living abroad

The Contradictions of What It Is to Be an Arab Living Abroad

We have a single word in Arabic for what it is to reside in a country other than one’s own. In English, expatriation might be the word that is used. I can’t say I’ve ever heard any of my non-Arab friends living abroad using “expatriation” to describe their state of being. We hear people refer to expats all the time. But that’s pretty much it in my experience. In Arabic, the word we use is “ghorbah”. If I were to look for a single word in English to translate it to, it would be “estrangement”. We Arabs use this term ALL THE TIME.

Ghorbah implies a state of being away from one’s roots. It’s a negative term that describes the hole that is left in our very hearts when we live away from our home countries. It means we will forever be strangers wherever we are in the world unless we are where we were born. It’s the antithesis of belonging.

I’m not sure what it is. We complain about our home countries incessantly. Let’s be honest, we have a lot that is worthy of complaining. People in our countries talk about moving abroad ALL THE TIME. They want a better life for themselves and their children. They’re sick of the backwardness. They’re fed up with the corruption. They can no longer tolerate the regime. Yet the second we set foot in that other country, we begin complaining about our “ghorbah” or estrangement from home. We start romanticizing everything we left behind. Well, almost everything. And we nitpick at our new countries of residence and detail everything that’s wrong about them.

It must be in the genes. We all do it. Maybe it’s a sickness we take with us from our home countries. Or perhaps we’ve been conditioned into thinking that our countries are the greatest that ever existed even when we’re running away from the very thought of them. (more…)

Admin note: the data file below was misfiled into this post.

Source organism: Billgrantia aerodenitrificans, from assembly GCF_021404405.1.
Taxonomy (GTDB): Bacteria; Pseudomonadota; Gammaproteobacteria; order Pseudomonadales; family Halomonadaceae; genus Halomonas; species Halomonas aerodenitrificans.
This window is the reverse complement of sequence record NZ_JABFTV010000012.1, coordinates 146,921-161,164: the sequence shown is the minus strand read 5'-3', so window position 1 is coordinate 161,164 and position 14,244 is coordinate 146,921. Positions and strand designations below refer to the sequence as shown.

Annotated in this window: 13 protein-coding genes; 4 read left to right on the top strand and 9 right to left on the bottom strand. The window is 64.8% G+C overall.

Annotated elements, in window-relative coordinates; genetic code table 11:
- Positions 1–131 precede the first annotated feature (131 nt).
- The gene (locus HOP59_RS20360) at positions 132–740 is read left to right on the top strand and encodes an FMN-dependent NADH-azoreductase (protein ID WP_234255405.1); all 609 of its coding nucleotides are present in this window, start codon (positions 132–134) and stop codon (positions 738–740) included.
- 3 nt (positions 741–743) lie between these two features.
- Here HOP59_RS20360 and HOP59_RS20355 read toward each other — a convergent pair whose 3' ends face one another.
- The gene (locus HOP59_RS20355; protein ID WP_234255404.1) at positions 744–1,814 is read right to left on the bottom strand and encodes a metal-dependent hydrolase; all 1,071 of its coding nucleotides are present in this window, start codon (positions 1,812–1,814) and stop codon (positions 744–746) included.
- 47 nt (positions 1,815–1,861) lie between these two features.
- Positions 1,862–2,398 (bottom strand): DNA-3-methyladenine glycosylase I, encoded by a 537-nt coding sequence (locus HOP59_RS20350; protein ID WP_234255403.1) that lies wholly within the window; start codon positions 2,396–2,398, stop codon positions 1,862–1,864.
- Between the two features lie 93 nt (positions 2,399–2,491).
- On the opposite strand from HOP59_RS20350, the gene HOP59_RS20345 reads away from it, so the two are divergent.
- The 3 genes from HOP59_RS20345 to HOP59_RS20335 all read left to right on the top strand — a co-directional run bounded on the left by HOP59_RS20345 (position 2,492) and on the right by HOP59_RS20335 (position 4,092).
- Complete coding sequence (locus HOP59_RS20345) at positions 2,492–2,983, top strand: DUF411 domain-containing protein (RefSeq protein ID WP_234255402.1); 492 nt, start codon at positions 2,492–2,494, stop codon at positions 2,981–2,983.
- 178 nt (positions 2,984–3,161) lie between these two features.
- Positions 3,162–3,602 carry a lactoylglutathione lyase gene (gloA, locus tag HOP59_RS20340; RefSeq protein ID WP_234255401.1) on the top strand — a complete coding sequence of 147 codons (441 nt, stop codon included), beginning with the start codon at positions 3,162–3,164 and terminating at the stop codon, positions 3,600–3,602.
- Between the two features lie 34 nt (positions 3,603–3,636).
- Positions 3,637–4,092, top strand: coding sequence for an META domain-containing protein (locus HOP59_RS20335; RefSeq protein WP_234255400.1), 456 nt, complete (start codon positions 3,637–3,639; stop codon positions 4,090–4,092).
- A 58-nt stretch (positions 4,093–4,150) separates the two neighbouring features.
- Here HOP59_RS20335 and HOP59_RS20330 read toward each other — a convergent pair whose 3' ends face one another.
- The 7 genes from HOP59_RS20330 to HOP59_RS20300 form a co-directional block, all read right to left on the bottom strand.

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Frozen in Loneliness Without People

Sometimes I feel so lonely that I feel frozen. Are we meant to feel this way sometimes? Is it just a part of living? Is it a part of learning that the only person we really have to depend on is ourselves?

I miss having people. I remember when I didn’t have a husband I felt terribly lonely. I remember thinking that having a husband would make everything better. My husband is my best friend. But that doesn’t take away the loneliness.

I’ve had friends in grade school and university who were like sisters to me. You know, the kinds of friends you barely part with? While in university, there was one friend I’d spend hours every day on the phone with after spending hours every day with her on campus. Her father, God rest his blessed soul, used to joke about how much we talked with each other. “When one of you goes to the toilet she calls the other to tell her about it!” he’d jest. It wasn’t far from the truth. I don’t even know where that friend is in the world today. I’m not even sure she’d want to know me now that I’ve taken off my hijab. But I miss her dearly. After university we all sort of went our different ways. A few girls in our group of friends travelled abroad. We all started families. Some of us managed to keep in touch with each other. But I haven’t heard from most of my university friends in years.

I’ve made lots of new friends throughout my working life. (more…)